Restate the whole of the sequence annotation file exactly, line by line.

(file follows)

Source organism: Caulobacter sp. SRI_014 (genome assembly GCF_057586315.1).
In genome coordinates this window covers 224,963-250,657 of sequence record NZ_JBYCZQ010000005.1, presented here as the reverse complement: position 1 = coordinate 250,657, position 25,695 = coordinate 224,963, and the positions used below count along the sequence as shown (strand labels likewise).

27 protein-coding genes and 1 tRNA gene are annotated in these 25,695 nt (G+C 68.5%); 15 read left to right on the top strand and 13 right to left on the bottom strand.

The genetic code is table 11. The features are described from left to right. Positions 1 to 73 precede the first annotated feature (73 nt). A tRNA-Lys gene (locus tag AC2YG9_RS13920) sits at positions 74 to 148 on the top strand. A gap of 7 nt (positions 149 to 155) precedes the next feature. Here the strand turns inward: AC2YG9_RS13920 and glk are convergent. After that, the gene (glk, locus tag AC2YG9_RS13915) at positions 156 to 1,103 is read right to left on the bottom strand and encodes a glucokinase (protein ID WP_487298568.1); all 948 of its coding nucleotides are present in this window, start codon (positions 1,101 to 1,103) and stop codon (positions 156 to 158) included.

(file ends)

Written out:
Source organism: Caulobacter sp. SRI_014 (genome assembly GCF_057586315.1).
In genome coordinates this window covers 224,963-250,657 of sequence record NZ_JBYCZQ010000005.1, presented here as the reverse complement: position 1 = coordinate 250,657, position 25,695 = coordinate 224,963, and the positions used below count along the sequence as shown (strand labels likewise).

27 protein-coding genes and 1 tRNA gene are annotated in these 25,695 nt (G+C 68.5%); 15 read left to right on the top strand and 13 right to left on the bottom strand.

The genetic code is table 11. The features are described from left to right. Positions 1 to 73 precede the first annotated feature (73 nt). A tRNA-Lys gene (locus tag AC2YG9_RS13920) sits at positions 74 to 148 on the top strand. A gap of 7 nt (positions 149 to 155) precedes the next feature. Here the strand turns inward: AC2YG9_RS13920 and glk are convergent. After that, the gene (glk, locus tag AC2YG9_RS13915) at positions 156 to 1,103 is read right to left on the bottom strand and encodes a glucokinase (protein ID WP_487298568.1); all 948 of its coding nucleotides are present in this window, start codon (positions 1,101 to 1,103) and stop codon (positions 156 to 158) included.